Idiosyncratic Personality Type
Main Interests of the Idiosyncratic Personality Type
Characteristic Traits and Behaviors
I did conceive of "character strengths and virtues" in a positive way as Martin Seligman does in his Positive Psychology, but now see them as images of perfection that inflate the idealized self theorized by Karen Horney.
Character Strengths and Virtues (what the Schizotypal type is proud of)
"Curiosity [interest, novelty-seeking, openness to experience]: Taking an interest in ongoing experience for its own sake; finding subjects and topics fascinating; exploring and discovering
"Open-mindedness [judgment, critical thinking]: Thinking things through and examining them from all sides; Not jumping to conclusions; being able to change one's mind in light of evidence; weighing all evidence fairly "
"Bravery [valor]: Not shrinking from threat, challenge, difficulty, or pain; speaking up for what is right even if there is opposition; acting on convictions even if unpopular; includes physical bravery but is not limited to it"
"Appreciation of beauty and excellence [awe, wonder, elevation]: Noticing and appreciating beauty, excellence, and/or skilled performance in various domains of life, from nature to art to mathematics to science to everyday experience"
"Spirituality [religiousness, faith, purpose]: Having coherent beliefs about the higher purpose and meaning of the universe; knowing where one fits within the larger scheme; having beliefs about the meaning of life that shape conduct and provide comfort" (Peterson & Seligman, 29, 30).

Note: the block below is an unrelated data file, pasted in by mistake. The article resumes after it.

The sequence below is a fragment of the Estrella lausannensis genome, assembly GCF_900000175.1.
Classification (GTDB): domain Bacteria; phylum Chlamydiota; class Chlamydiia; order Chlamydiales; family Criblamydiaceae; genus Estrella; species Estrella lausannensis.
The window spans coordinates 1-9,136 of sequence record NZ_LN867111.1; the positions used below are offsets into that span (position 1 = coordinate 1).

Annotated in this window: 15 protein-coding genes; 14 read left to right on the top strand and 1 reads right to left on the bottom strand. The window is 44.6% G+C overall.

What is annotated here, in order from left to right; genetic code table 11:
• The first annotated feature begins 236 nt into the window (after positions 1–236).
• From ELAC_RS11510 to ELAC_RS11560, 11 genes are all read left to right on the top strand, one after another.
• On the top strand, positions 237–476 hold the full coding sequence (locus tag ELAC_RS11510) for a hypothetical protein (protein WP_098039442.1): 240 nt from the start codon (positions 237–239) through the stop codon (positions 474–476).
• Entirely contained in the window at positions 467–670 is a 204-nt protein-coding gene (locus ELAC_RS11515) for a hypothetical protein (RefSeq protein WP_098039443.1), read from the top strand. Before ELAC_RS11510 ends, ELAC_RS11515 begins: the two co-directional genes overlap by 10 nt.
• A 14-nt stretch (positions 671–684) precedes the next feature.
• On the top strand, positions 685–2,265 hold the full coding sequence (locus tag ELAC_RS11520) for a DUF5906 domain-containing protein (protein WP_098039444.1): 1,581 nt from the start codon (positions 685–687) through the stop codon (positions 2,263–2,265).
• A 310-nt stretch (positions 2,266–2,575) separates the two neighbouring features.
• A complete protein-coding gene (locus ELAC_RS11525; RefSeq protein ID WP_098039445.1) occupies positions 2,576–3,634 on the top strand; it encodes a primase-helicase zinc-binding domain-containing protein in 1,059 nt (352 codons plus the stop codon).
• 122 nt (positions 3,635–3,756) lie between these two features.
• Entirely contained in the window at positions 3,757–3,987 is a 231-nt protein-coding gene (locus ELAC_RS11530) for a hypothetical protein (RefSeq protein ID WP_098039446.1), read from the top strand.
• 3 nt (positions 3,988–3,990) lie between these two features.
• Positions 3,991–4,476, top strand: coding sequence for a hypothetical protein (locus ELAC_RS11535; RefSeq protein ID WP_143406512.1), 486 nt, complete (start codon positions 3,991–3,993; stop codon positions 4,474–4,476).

"eccentricity, idiosyncrasy are not always clearly distinguished when they denote an act, a practice, or a characteristic that impresses the observer as strange or singular. Eccentricity ... emphasizes the idea or divergence from the usual or customary; Idiosyncrasy implies a following of one's peculiar temperament or bent especially in trait, trick , or habit; the former often suggests mental aberration, the latter, strong individuality and independence of action ..."
Analogous: "peculiarity, individuality, distinctiveness or distinction, characteristicness or characteristic: manner, way, method, mode: mannerism, affectation, pose" (MW, 412)
Merriam-Webster (1984). Webster's New Dictionary of Synonyms: A Dictionary of Discriminated Synonyms with Antonyms and Analogous and Contrasted Words. Springfield, MA: Merriam-Webster.
Careers and Jobs for the Idiosyncratic type
Source: U.S. Department of Interior, Career Manager - INTJ.
Noteworthy examples of the Idiosyncratic personality type
Many people (and not just those of the Idiosyncratic personality type) have idiosyncratic traits or behave in a idiosyncratic manner. But the traits and behaviors of the Idiosyncratic personality type are not so inflexible and maladaptive or the cause of such significant subjective distress or functional impairment as to constitute
"To some extent, sanity is a form of conformity" - John Nash.
I hypothesize that the personality theories of personality theorists best describe themselves and those of their own type. See also Introduction.